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Pearl Harbor survivor Edward Socha dies day before anniversary of Japanese attack

By JOHN FRYAR | Daily Times-Call, Longmont, Colo. | Published: December 8, 2020

LONGMONT, Colo. (Tribune News Service) — Edward John Socha, a Pearl Harbor survivor who had recently moved to Longmont, died Sunday, the day before the 79th anniversary of the Japanese attack on the U.S. Naval base in Honolulu, Hawaii, that led to this nation's formal entry into World War II on Dec. 8, 1941.

Socha, a retired Navy commander, died at his Longmont home early Sunday morning, with family members present. He was 99 years old.

On Dec. 7, 1941, Socha was standing on the USS Maryland flag bridge battle station in Pearl Harbor as the USS Oklahoma, moored next to his ship, took several Japanese torpedoes to its hull and sank within minutes, according to a Sun City, Fla., Observer story about Socha's experience — a story about an event in which friends marked his departure from that community to join family members living in Longmont.

In a December 2019 interview with Tampa Bay's Fox News 13, Socha recalled that "it was very quiet, and all of a sudden, the harbor erupted." He said: "Everything just blew."

In his interview with that Florida TV station as that year's Pearl Harbor Day anniversary approached, he said the Oklahoma managed to escape with relatively minor damage and was the first of the massive ships to return to the war following the attack.

On Dec. 7, though, sailors manned the deck guns to fight back against the Japanese warplanes, Socha said.

"Nobody ran into any foxholes or things like that. There weren't any. I mean nobody expected anything like that," he told the newspaper.

Barbara Wilsey, Socha's 68-year-old daughter, said in a Monday interview that her father hadn't told her much about his Pearl Harbor and World War II experiences until she was 16 but that he later accepted multiple invitations to talk about them to school and community gatherings.

Socha told the Tampa Bay Tribune in December 2019 that he wasn't a hero.

"There we were, part of history, I guess. We didn't realize it. We were just doing our jobs."

Barbara Wilsey, a member of the Sons and Daughters of Pearl Harbor Survivors organization, said her father sometimes joked that "his goal in life was to be the oldest living Pearl Harbor survivor. He tried as hard as he could, but he didn't make it."

Edward Socha is seen with his wife, Naomi, at Norfolk Naval Base.(Courtesy Photo)

Socha was born on Aug. 4, 1921, in Highmarket, N.Y. He graduated from Niagara Falls Senior High School in 1939 and enlisted in the U.S. Navy that September, according to an obituary his family has prepared. He went to Newport, R.I., boot camp, and then attended fleet school in San Diego before being assigned as personal secretary of Command Battleships at Pearl Harbor on board the USS Maryland as a yeoman first class.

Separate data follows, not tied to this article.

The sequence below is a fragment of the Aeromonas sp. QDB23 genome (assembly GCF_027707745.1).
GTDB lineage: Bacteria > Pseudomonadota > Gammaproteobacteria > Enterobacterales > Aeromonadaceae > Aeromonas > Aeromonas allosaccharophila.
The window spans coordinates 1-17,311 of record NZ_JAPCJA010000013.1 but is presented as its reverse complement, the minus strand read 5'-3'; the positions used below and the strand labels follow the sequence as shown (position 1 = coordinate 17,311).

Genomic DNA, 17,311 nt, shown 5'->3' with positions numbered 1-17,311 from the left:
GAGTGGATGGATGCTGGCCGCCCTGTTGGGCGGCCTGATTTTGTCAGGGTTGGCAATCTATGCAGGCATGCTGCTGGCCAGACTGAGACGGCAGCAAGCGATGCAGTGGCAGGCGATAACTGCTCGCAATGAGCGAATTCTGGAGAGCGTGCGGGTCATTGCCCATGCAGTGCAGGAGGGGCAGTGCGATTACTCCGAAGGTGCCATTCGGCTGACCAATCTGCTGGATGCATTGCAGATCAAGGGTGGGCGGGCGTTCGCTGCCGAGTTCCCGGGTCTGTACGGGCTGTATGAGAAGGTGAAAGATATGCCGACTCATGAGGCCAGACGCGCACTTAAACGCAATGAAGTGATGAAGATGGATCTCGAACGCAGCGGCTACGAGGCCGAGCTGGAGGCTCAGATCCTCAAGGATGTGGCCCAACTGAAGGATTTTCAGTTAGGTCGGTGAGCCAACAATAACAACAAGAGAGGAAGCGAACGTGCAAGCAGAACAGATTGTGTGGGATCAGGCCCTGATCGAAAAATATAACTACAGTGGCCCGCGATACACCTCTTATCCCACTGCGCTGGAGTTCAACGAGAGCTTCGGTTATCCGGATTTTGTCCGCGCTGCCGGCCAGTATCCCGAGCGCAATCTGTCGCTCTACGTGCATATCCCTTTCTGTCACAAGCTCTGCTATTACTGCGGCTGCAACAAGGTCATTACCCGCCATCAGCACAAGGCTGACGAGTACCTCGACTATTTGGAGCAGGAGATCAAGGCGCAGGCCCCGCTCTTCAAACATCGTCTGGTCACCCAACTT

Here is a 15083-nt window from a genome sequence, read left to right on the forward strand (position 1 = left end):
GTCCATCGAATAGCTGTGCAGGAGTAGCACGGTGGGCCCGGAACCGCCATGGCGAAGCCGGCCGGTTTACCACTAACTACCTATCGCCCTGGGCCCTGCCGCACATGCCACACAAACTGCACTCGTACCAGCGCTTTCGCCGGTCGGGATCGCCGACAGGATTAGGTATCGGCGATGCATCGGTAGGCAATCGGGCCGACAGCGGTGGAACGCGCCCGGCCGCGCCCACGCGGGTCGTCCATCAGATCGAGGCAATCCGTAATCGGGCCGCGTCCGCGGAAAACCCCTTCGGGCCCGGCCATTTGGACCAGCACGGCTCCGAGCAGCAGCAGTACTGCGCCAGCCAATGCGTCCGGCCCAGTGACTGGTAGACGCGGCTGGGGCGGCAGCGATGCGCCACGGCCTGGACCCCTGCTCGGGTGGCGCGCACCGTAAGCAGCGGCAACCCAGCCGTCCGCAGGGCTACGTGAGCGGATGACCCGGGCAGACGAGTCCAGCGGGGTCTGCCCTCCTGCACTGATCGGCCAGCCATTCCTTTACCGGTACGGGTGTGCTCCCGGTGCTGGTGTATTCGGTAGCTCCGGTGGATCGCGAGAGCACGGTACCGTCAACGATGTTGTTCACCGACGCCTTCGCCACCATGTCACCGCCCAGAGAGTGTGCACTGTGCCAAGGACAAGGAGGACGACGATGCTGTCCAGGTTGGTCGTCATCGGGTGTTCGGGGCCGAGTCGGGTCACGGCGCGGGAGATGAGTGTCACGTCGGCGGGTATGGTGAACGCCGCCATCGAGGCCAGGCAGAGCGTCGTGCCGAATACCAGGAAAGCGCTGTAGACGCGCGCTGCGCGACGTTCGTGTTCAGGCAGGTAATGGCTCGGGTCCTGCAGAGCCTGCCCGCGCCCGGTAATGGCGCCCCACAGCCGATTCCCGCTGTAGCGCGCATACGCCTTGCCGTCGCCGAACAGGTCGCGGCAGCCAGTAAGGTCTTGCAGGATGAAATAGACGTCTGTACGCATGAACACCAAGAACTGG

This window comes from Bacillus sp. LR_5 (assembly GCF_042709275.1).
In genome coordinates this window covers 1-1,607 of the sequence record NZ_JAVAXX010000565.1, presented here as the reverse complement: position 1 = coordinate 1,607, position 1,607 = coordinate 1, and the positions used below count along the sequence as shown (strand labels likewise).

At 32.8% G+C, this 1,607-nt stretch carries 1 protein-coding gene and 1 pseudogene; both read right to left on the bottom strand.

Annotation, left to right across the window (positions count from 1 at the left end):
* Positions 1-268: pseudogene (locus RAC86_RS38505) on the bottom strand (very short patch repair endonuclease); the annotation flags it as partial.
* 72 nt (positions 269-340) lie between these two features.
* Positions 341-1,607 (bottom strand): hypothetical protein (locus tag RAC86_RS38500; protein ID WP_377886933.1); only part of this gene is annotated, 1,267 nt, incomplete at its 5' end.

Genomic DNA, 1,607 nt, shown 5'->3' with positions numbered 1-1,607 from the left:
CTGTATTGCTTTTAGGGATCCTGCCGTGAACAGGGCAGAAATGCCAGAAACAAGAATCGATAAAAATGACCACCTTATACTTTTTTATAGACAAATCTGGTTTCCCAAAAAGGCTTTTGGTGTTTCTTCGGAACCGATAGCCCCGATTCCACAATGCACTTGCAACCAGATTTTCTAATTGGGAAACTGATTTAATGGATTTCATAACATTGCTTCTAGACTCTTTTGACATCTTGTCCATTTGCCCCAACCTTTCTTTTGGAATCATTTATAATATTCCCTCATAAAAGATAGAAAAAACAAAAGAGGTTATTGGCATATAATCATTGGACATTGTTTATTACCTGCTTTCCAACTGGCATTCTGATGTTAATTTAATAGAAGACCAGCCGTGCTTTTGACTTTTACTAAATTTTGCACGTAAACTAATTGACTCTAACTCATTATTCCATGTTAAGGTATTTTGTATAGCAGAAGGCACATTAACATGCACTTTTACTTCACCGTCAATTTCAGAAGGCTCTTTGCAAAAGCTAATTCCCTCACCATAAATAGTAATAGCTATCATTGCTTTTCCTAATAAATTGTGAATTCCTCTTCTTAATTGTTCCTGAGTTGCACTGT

In 1943-1944, Socha was stationed at U.S. Naval Mobile Hospital No. 8 on Guadalcanal, where he was commissioned an ensign. Following enrollment in Scouts and Raiders training in Fort Pierce, Fla., he spent the spring of 1945 in China assisting in the training of Chinese commandos until the war's end.

Until his retirement as a commander in 1966, he served multiple assignments at the Pentagon, two years on the Aleutian island of Adak, and completed his service at the Brooklyn Naval Yard.

Socha held private sector employment from 1966 to 1983 with the Lummus Company as engineering administrator, working in that company's Atlanta, Houston, and Bloomfield, N.J. offices, living in Morris Township, N.J. until moving to Sun City Center, Fla., in 1987.

Edward Socha, Pearl Harbor survivor.(Courtesy Photo)

His family said Socha was very active in the Sun City Center community, serving as director of the Sun City Center Chapter of the Military Officers Association of America for five years and as its president in 1994. He was a life member of the Pearl Harbor Survivors' Association. He served on the Board of the Retired Officers' Association and the Military Officers Benevolent Corporation at Freedom Plaza in Sun City Center.

"He was all about community service" when he lived in Sun City Center, his daughter said.

On March 1, 2017, Socha was presented with the Navy SEALS Trident in recognition of the role the World War II Scouts and Raiders played as the forerunners of the present-day SEALS.

Socha married Naomi A. Sucher of Louisville, Ky., in August 1948, in Newport, R.I.. She preceded him in death in May 2019. They had two children, son Donald (wife Benita and children Christina and Xavier), who preceded his father in death, and daughter Barbara Wilsey (husband Martin, children Joshua (Stephanie), Timothy (Juliana) and Samuel (Elizabeth). He leaves behind 13 great-grandchildren: Alexa, Kian, Emelyn, Tanith, Cora, Erienne, Marilise, Reese, Emma, Grace, Abigail, Micah, and Hannah.

He is survived by brother Theodore Socha and two sisters, Veronica and Adeline, along with many nieces and nephews.

A memorial service will be held at Trinity Baptist Church in Sun City Center at a time to be determined. He will be laid to rest in Arlington National Cemetery.

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